1. From this MATLAB GitHub page click the release for 2022a under deployment steps.

  2. This brings up a list of MATLAB on Amazon Web Services (Linux VM). Choose & click the ‘launch stack’ link for US-West-2.

  3. This opens the ‘Quick create stack’ form based on the MATLAB template. That means that when you launch this stack it will come with MATLAB on the desktop. Fill out the form to create the AWS stack:

    1. Give the stack a name like ‘matlab-test’

    2. Keep the pre-filled options the same for now.

    3. Remote Access:

      1. “Allow Connections From:” You will need to know your IP address. You can google, “what’s my IP address?”

      2. Enter your IP address followed by a /32 like this -> [my.IP.address/32]

      3. In the SSH Key Pair - the key pair you created above should show up in the drop down. If it doesn’t show up, see the troubleshooting tip.

      4. Pick a remote password. This is not your AWS password or your GitHub password, this is the password that you will use to login with the microsoft remote desktop (username: ubuntu)

    4. Network configuration

      1. There is one VPC option - choose that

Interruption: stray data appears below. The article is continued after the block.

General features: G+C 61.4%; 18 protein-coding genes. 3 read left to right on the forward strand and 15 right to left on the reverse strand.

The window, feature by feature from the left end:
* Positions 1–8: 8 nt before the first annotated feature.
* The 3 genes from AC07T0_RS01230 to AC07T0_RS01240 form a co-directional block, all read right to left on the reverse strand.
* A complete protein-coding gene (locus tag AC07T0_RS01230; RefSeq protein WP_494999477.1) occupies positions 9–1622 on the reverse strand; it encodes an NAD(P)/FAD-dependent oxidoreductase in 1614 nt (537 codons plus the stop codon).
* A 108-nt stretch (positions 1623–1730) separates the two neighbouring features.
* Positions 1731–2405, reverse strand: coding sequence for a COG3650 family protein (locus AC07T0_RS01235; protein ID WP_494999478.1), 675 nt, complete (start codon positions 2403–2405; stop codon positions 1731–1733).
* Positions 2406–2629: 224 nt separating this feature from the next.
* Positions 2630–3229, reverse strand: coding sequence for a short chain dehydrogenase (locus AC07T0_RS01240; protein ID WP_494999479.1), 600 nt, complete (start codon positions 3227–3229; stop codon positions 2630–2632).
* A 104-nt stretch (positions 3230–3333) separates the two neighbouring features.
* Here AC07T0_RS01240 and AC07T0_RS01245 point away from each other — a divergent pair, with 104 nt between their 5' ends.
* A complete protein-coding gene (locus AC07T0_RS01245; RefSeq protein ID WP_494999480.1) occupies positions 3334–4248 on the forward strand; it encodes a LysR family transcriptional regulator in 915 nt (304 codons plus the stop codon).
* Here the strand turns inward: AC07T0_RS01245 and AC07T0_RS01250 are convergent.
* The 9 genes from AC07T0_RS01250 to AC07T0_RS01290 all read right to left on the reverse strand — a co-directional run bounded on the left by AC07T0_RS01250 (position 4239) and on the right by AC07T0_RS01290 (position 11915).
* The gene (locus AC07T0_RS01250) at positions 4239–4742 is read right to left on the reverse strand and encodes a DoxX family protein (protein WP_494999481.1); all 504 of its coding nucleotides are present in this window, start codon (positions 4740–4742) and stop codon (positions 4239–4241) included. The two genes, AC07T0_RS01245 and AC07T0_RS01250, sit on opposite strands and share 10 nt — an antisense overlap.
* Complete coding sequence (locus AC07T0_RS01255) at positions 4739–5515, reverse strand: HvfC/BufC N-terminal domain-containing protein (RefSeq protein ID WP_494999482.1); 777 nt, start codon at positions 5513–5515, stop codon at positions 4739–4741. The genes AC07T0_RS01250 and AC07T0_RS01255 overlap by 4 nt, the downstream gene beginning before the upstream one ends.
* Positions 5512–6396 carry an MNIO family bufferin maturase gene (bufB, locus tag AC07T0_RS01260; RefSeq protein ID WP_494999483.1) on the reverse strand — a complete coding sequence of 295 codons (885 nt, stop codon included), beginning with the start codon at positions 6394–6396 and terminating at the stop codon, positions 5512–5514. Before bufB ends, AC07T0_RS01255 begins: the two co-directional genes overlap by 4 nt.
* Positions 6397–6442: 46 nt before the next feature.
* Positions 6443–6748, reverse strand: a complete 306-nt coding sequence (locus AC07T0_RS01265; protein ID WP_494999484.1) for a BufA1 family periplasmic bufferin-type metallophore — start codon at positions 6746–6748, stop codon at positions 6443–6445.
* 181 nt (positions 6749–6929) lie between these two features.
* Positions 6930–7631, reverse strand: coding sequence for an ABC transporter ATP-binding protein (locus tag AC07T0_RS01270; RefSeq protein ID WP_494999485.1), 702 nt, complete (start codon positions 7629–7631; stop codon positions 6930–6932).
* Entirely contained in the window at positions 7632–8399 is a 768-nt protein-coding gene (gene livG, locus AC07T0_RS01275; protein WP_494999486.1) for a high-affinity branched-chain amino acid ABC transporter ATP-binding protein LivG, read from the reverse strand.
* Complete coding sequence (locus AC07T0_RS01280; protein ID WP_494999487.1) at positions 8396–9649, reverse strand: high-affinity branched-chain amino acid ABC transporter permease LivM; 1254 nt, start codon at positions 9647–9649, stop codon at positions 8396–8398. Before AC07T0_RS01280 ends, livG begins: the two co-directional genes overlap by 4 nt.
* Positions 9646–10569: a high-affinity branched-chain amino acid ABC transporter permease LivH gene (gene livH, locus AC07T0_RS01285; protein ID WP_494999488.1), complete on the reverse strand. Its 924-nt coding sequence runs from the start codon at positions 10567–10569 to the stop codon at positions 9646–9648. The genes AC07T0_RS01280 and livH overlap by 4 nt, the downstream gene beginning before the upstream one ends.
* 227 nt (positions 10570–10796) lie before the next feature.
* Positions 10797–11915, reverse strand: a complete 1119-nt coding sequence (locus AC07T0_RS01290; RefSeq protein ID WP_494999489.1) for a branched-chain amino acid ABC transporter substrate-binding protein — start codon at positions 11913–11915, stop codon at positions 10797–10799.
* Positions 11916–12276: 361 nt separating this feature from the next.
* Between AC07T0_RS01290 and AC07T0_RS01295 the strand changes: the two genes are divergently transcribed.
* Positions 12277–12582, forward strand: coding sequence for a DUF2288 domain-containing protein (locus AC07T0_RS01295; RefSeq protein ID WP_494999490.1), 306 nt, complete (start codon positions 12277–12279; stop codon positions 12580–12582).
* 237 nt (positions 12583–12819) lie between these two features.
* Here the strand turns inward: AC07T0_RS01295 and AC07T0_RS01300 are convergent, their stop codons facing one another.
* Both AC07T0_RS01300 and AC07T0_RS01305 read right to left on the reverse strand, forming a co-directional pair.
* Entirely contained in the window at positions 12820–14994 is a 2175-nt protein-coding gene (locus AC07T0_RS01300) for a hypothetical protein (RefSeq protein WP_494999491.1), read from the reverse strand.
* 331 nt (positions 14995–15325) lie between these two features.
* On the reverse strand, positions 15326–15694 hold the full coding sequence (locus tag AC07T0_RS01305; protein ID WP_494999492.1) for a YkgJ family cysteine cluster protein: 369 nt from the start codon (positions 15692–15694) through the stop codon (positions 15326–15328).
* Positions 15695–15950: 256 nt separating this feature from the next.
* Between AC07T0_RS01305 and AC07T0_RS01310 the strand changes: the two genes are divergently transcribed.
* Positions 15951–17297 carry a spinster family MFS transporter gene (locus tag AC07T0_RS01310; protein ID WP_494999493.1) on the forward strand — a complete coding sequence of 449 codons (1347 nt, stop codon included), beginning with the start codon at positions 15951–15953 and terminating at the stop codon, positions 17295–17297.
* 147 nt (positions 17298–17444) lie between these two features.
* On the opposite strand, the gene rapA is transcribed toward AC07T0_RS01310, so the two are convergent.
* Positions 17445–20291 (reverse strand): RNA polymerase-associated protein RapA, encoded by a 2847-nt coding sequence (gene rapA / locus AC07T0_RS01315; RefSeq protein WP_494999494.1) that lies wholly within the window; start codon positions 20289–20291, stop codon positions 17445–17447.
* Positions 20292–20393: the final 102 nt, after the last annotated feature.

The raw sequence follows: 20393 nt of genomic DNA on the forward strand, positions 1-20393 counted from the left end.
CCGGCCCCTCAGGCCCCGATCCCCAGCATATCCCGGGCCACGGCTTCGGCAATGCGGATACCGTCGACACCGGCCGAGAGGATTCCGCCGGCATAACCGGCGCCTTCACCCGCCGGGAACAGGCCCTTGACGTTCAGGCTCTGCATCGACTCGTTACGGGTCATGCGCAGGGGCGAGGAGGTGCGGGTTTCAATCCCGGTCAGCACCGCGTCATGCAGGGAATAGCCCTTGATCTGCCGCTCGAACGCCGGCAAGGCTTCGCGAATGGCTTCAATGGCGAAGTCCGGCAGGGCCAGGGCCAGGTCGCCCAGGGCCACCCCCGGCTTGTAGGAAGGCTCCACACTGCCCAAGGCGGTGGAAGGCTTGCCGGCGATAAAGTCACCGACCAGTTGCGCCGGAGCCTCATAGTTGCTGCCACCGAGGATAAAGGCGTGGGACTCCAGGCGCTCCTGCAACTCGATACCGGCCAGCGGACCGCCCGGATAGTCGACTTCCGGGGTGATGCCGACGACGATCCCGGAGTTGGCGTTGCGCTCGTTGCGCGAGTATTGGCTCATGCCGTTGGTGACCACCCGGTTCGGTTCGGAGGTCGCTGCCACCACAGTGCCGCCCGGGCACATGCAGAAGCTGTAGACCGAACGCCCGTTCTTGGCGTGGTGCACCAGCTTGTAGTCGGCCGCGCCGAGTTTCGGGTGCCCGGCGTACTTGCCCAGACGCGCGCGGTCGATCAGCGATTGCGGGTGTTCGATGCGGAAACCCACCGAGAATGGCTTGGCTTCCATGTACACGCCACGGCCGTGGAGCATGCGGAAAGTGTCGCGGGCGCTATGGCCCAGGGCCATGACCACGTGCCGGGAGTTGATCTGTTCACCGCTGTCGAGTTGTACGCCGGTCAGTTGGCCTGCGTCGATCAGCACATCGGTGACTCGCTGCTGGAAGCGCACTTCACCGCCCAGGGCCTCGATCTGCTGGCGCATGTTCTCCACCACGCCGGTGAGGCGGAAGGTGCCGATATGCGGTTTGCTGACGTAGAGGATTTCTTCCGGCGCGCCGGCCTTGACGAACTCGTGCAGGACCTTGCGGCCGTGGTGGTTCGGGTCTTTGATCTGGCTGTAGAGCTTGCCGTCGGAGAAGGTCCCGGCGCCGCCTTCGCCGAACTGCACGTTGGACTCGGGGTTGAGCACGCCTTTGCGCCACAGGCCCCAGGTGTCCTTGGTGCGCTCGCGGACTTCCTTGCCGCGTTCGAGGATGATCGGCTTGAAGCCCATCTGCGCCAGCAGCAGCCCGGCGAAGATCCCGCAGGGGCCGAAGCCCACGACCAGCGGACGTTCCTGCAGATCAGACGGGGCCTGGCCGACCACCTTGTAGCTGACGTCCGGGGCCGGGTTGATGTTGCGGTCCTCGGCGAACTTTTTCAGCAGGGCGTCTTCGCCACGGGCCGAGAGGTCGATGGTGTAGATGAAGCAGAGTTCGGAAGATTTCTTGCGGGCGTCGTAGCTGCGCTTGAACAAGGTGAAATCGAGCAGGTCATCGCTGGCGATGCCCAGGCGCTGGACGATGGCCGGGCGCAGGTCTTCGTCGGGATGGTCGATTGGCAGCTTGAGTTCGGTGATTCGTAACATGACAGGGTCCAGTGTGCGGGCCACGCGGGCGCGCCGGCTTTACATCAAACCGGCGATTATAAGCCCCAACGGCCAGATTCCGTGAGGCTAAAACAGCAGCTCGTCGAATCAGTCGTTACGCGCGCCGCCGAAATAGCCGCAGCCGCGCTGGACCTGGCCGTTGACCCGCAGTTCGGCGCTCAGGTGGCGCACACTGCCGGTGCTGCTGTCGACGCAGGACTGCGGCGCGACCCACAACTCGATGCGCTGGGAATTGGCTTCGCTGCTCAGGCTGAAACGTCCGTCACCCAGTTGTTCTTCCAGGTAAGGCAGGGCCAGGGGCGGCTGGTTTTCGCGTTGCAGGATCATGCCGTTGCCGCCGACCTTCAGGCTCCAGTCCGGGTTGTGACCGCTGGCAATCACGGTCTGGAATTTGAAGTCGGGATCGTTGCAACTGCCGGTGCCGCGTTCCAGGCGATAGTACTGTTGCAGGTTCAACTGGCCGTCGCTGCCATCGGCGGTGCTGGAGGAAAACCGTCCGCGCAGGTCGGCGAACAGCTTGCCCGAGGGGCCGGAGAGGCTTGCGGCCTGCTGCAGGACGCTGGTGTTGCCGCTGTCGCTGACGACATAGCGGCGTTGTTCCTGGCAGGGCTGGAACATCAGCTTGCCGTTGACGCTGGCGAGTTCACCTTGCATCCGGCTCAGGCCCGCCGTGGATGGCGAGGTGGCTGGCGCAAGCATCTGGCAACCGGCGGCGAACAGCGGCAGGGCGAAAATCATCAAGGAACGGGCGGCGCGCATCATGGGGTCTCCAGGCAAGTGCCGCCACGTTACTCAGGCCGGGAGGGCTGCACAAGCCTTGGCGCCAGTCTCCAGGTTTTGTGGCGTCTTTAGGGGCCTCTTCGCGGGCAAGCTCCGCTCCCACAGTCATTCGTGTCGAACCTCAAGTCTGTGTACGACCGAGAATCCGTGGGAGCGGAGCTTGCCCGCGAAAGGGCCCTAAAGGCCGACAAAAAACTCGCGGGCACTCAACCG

2. For subnet - I pick the first one and it works. So pick the first option.

    5. Autoshutdown hasn’t worked for me so far, so for now I leave this set as never and delete the stack when I am finished.

    6. Check the box that “I acknowledge that AWS CloudFormation might create IAM resources.”

    7. Click ‘Create stack’

    8. Wait…. [~ 10 minutes]

  4. You can check the status by clicking the refresh button on the right corner

Launch the AWS Stack with Microsoft Remote Desktop

  1. Once the stack is created it will say ‘Create_complete’ on the left side.

  2. Click the outputs tab and copy the value text. It will start with ‘ec2-…’

  3. Open Microsoft Remote Desktop

    1. Click the + to add a PC

    2. Paste the value text as the PC Name

    3. Click on the grey box of your new computer in the remote desktop window

    4. A login will pop up

      1. Username is ubuntu

      2. Password is the password you set in 3.3.3 above in the section on ‘Creating AWS Stack’

    5. A certificate message will pop up - say ok

    6. The desktop will launch

  4. Wait … [~2 mins]

Open MATLAB on Remote Desktop

  1. Click the MATLAB icon on the remote desktop
  2. Wait … [~4 mins]
  3. Login with your MATLAB credentials
  4. You are in!

Shutdown your AWS Stack

After each session you need to turn off the AWS Stack. If you forget this step and leave it running it is like keeping a computer on for the month. For the large instance it costs $0.5/day so it’s a few dollars a month.

  1. Go back to AWS

  2. Search for stack

  3. Click on the name of your stack

  4. Click ‘Delete’

  5. Confirm the delete